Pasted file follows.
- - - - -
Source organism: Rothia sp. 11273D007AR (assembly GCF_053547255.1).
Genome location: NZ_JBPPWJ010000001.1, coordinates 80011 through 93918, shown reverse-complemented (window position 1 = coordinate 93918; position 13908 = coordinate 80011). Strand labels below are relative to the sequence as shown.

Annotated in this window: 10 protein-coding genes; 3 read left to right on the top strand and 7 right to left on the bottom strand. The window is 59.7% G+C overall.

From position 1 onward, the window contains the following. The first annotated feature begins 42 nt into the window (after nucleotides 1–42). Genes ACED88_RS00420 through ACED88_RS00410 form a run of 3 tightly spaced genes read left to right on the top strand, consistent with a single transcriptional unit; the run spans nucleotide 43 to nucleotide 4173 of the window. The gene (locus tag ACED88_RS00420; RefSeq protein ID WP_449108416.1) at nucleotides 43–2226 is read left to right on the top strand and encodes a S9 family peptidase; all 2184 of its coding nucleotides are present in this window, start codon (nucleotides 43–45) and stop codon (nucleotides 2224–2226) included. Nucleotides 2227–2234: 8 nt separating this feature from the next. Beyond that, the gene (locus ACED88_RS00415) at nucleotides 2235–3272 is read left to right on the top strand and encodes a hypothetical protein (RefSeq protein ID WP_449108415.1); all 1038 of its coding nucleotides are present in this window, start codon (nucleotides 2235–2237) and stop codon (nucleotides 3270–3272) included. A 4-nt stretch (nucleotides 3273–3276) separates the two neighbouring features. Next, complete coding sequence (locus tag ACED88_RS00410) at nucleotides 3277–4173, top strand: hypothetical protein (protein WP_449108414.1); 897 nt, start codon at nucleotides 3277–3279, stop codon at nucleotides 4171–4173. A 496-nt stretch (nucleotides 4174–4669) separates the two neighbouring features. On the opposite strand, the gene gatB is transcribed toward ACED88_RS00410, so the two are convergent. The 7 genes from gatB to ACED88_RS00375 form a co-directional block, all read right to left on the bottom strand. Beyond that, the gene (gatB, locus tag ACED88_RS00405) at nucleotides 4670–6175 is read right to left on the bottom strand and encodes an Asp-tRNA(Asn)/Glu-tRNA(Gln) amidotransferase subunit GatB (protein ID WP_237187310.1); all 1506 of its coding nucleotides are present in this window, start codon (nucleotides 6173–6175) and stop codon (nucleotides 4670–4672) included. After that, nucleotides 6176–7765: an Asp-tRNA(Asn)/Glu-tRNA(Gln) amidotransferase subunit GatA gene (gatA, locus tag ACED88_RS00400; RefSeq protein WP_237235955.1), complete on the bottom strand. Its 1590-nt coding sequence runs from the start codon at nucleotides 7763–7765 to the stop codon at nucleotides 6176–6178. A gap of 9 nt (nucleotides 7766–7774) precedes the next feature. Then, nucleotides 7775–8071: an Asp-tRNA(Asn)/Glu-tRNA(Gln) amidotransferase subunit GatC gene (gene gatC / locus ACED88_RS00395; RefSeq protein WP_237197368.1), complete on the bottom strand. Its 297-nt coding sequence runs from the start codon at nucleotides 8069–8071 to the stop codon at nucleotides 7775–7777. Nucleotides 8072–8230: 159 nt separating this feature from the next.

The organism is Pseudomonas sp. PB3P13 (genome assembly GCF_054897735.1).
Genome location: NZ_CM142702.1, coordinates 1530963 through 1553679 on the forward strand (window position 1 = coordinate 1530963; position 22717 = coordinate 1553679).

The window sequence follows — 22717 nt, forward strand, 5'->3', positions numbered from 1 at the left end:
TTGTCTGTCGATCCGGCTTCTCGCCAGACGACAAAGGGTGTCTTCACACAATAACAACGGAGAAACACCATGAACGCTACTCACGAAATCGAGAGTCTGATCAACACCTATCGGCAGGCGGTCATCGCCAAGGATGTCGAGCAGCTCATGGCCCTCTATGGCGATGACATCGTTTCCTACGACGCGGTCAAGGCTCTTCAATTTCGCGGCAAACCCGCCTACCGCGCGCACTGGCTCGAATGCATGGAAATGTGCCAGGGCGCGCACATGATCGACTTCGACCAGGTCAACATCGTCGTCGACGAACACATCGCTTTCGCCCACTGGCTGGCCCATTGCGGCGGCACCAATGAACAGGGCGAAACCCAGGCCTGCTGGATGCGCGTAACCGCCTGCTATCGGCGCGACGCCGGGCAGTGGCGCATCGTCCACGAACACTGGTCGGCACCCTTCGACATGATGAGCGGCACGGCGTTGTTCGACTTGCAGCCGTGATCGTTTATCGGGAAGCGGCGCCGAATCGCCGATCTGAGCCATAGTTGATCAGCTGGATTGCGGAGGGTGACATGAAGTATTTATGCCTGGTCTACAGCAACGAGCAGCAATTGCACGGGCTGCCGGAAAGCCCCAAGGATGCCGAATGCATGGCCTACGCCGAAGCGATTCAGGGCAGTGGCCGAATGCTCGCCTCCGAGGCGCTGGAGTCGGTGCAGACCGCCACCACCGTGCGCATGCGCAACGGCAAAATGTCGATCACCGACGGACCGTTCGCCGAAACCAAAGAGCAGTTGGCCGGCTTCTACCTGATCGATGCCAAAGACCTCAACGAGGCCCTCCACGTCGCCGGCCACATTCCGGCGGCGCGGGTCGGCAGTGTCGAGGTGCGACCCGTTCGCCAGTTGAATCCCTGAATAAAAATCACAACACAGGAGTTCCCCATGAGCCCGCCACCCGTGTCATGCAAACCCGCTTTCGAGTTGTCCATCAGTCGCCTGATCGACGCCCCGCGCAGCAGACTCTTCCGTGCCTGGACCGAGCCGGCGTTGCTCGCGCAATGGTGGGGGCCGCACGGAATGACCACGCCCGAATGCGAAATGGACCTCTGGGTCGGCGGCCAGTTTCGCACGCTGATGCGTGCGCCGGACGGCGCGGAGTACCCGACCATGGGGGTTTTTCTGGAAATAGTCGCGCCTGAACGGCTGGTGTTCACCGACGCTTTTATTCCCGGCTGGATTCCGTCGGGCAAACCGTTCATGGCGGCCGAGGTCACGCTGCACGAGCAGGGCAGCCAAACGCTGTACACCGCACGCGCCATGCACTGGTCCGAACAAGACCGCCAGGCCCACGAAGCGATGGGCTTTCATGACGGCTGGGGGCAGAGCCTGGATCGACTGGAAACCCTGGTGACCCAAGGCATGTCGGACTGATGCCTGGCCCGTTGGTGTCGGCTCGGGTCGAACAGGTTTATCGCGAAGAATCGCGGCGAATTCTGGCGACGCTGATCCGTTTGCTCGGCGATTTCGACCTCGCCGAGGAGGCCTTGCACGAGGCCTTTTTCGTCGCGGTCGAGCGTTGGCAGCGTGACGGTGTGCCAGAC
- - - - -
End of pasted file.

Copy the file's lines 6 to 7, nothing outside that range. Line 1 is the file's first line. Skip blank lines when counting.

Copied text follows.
Genome location: NZ_CM142702.1, coordinates 1530963 through 1553679 on the forward strand (window position 1 = coordinate 1530963; position 22717 = coordinate 1553679).

The window sequence follows — 22717 nt, forward strand, 5'->3', positions numbered from 1 at the left end: